The last Home Savings and Loan completely conceived by the Millard Sheets & Associates, in concert with Frank Homolka & Associates as the architects of record, was the expansion and renovation of the Encino branch at 17107 Ventura Blvd.
This branch has practically a whole wall of stained glass, mosaics inside and out (though the interior vault mosaic is now hidden), a large interior mural, and statues in niches — as well as a pair of ceramic mountain lions, enclosed in decorative grilles. Given the volume and variety of Sheets Studio artwork in this branch, it may be the most comprehensive look at the Sheets Studio’s production, given the variety of subject matter as well as media.
The year 1976 was one of the busiest for the Sheets Studio with Home Savings; we have seen artwork conceived or completed from that year in La Mesa, San Francisco, and Tujunga, with other projects in Alhambra, Redlands, Torrance, Buena Park, La Mirada, Lakewood, Simi Valley, Menlo Park, and Barstow still to come. It was also the era of the press-release or brochure at the opening, to give us a sense of what we see:
Designed for Home Savings by noted artist Millard Sheets, the two-story building occupies 12,030 square feet…
Two forty-foot[-]tall cast stone grill[e]s, designed by Tony Sheets, embellish the exterior while shading the large picture windows behind them.
Sculptress Betty Davenport Ford created two 1000[-]pound mountain lions which are ensconced on pedestals in the grill-work. Each larger-than-life animal was directly modelled from clay, slip-glazed and fired. They represent some of the largest works of this kind ever executed.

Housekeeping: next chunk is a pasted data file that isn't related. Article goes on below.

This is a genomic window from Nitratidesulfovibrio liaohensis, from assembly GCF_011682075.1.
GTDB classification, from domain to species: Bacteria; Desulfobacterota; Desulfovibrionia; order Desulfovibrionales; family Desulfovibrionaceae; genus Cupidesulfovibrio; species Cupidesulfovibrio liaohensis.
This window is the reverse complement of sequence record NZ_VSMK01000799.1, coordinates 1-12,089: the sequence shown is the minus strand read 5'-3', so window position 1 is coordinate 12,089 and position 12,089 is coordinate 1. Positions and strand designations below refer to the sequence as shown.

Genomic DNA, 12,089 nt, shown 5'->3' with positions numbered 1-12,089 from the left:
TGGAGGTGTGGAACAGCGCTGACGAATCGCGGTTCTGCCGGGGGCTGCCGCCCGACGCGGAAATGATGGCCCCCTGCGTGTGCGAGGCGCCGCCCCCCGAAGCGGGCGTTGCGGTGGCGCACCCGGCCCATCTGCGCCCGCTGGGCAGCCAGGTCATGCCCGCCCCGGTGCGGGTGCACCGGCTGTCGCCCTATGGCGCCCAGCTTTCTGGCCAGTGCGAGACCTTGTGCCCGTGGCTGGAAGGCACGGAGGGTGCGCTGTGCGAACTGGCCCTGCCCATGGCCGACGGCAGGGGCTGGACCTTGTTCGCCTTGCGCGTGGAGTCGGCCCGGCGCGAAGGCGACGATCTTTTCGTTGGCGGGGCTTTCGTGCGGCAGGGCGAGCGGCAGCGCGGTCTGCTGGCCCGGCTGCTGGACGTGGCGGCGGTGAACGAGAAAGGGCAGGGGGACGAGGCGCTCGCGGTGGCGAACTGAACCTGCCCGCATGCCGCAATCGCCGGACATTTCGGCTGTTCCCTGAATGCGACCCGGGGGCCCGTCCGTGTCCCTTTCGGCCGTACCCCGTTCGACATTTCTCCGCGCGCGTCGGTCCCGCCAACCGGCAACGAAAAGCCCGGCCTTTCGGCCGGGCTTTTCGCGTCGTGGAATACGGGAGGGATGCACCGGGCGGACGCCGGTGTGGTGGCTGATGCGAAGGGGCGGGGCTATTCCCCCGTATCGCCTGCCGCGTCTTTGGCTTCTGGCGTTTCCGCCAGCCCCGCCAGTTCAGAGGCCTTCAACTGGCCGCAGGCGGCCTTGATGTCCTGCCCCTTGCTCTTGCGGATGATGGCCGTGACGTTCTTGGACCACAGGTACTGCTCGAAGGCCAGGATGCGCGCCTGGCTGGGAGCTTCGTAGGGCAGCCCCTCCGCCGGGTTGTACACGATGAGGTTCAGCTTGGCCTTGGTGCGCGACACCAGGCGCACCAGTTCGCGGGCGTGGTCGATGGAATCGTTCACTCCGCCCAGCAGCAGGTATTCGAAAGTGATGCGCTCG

Like Sam Maloof, Martha Menke Underwood, and some of the other of the very best Pomona Valley artists, Betty Davenport Ford spent a period of her career contributing to the Sheets Studio artwork before dedicating herself completely to a solo career, creating sculptures of the natural world, distinctively stylized. At 88, she is still involved with the world of art ceramics, and her work is present in museum collections around the country.
These lions provide an interesting twist on the idea of connecting to the community. The winged lion of St. Mark, as seen in Venice, Italy, was the symbol of Home Savings, but this large cat is a local–to this day, the San Fernando Valley is sometimes visited by the region’s mountain lions, this big in the minds of the suburbanites who encounter them (though not this large in reality.)
I have to think more about if the art of the Encino branch has a unified narrative–from mountain lions to working men and women, to farm animals and birds to a cowboy on horseback–but the lion could mark the earliest, primeval sense of the valley, especially given the local La Brea tar pits, and the remains of the megafauna–saber-toothed cats, wooly mammoths, dire wolves, etc.–that were found there in number. It takes the winged lion and says hey — take a look at this local lion instead!
Though partially hidden by trees now, these lions in Encino announce proudly how Home Savings would guard that money.